Beginner: Hyperlite Broadcast The Shred: It’s inexpensive, versatile, and has a variety of fin configuration options that change the feel of the board and the way it rides. It can support a wide variety of weight ranges and comes in two different sizes. It’s a great board for learning how to get up. Construction is compression-molded fiberglass and foam.
The Wipeout: Even though it’s reasonably priced, it’s a plain-Jane board that can’t do what advanced models do.
Intermediate: Inland Surfer Blue Lake The Shred: This board is built like a true ocean surfboard with hand-shaped foam in an epoxy-resin shell. It’s more of a surf-style board with longer, deeper fins and can have multiple fin configurations with either two or four fins. It can handle a rider up to 250 pounds. This is a great choice for the soul surfer.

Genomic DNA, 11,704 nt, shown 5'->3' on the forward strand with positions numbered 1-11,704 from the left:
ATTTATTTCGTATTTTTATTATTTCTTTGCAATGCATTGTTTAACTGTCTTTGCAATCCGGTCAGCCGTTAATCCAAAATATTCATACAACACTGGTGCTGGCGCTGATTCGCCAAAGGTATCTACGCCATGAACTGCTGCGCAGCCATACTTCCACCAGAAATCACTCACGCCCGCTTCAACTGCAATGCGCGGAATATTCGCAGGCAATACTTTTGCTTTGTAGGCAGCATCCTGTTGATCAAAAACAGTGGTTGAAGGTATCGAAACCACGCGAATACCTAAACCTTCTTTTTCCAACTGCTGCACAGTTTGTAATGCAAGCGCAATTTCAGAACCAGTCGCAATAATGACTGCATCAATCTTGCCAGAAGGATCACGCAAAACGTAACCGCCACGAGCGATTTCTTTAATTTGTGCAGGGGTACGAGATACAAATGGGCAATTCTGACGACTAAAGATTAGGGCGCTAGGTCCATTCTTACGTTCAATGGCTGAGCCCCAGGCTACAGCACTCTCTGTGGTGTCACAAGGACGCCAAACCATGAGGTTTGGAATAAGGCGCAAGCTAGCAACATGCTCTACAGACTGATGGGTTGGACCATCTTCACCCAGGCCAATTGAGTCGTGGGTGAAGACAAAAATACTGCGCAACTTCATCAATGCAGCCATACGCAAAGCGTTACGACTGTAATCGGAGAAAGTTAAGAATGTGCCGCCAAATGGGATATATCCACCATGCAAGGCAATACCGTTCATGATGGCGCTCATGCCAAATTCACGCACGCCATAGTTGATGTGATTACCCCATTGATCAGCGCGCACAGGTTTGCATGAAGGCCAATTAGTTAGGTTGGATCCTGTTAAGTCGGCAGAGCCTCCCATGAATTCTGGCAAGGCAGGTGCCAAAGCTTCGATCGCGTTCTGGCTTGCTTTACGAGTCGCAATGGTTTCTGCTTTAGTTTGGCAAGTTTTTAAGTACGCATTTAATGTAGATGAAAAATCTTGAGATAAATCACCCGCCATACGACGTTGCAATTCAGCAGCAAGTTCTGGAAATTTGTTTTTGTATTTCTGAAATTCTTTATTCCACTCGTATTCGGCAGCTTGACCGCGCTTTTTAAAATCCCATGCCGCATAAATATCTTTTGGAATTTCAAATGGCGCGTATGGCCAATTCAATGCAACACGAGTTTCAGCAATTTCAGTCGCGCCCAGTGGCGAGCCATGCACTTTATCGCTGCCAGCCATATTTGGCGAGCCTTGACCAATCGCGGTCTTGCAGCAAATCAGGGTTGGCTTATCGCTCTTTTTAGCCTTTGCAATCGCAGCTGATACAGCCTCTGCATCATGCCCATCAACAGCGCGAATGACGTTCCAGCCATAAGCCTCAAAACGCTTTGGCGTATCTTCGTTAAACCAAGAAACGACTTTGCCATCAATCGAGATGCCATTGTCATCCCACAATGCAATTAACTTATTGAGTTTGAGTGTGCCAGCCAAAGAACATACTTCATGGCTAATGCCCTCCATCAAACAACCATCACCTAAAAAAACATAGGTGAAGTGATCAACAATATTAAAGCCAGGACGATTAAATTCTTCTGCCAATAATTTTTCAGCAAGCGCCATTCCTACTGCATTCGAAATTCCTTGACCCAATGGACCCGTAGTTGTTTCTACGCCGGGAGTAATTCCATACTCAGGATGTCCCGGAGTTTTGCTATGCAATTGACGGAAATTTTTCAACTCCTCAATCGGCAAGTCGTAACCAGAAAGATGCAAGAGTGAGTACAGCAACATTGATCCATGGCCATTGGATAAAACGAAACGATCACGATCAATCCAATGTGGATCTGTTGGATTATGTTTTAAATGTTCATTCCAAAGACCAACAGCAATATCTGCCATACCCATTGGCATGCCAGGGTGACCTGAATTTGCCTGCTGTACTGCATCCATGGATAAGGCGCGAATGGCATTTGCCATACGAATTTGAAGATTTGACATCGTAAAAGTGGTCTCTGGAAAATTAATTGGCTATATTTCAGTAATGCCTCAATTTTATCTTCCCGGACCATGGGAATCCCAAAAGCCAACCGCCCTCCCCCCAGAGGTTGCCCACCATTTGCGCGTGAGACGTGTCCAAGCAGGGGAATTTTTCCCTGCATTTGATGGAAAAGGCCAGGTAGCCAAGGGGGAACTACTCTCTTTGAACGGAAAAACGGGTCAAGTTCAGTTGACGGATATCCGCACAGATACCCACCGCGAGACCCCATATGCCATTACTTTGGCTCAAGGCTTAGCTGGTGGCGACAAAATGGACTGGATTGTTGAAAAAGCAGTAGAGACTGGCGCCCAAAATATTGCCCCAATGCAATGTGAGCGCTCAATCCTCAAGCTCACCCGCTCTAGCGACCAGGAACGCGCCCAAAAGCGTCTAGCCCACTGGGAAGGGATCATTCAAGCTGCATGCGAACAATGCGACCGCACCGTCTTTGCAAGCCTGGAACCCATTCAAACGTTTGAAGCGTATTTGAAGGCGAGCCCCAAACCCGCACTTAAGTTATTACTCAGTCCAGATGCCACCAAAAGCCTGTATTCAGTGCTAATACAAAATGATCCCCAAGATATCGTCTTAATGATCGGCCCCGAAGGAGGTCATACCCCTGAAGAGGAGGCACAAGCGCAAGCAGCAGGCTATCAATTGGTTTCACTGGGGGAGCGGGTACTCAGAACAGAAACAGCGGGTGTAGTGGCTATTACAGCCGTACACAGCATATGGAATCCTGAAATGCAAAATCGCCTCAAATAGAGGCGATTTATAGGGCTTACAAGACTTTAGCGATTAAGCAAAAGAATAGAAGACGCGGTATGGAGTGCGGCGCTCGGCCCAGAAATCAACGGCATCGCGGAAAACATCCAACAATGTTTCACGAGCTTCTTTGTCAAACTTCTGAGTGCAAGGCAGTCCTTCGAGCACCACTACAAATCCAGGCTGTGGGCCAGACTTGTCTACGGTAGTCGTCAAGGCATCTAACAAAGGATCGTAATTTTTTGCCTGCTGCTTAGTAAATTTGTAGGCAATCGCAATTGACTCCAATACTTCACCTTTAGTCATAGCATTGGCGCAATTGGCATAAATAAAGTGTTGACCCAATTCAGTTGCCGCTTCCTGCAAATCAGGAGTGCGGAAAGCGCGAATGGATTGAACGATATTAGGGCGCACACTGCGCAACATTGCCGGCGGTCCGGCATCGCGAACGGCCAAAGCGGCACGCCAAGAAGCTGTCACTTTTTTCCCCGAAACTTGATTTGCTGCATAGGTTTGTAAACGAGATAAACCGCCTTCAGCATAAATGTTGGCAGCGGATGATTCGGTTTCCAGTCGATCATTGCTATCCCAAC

The Wipeout: Because of its surf-style shape and construction, it’s not that durable. It gets dinged up easily, and it’s on the expensive side.
Advanced: Skim Style Phase 5 Danielo Hammerhead The Shred: It’s one of the most agile and responsive wakesurf boards. It spins easily and has a quick speed line on the wave. Because it’s significantly smaller than other boards for the same-size rider, the Danielo Hammerhead can accelerate more quickly. Constructed with Kevlar and carbon, it’s nearly half the size of the Blue Lake, so the price makes sense.
The Wipeout: It’s super sensitive and would not be good for beginners.
Advanced: Surf Style Phase 5 Wire The Shred: Also built with full Kevlar and carbon construction, the Phase 5 Wire is a quick, responsive surf-style board. It’s for riders looking for a board with serious drive and power. It’s one of the easiest boards to pop off the lip of the wake, but it’s also rider-friendly for how advanced it is. This board is more for carving tricks than skim-style tricks.
The Wipeout: Well, it ain’t cheap, and beginners should stay away from this board.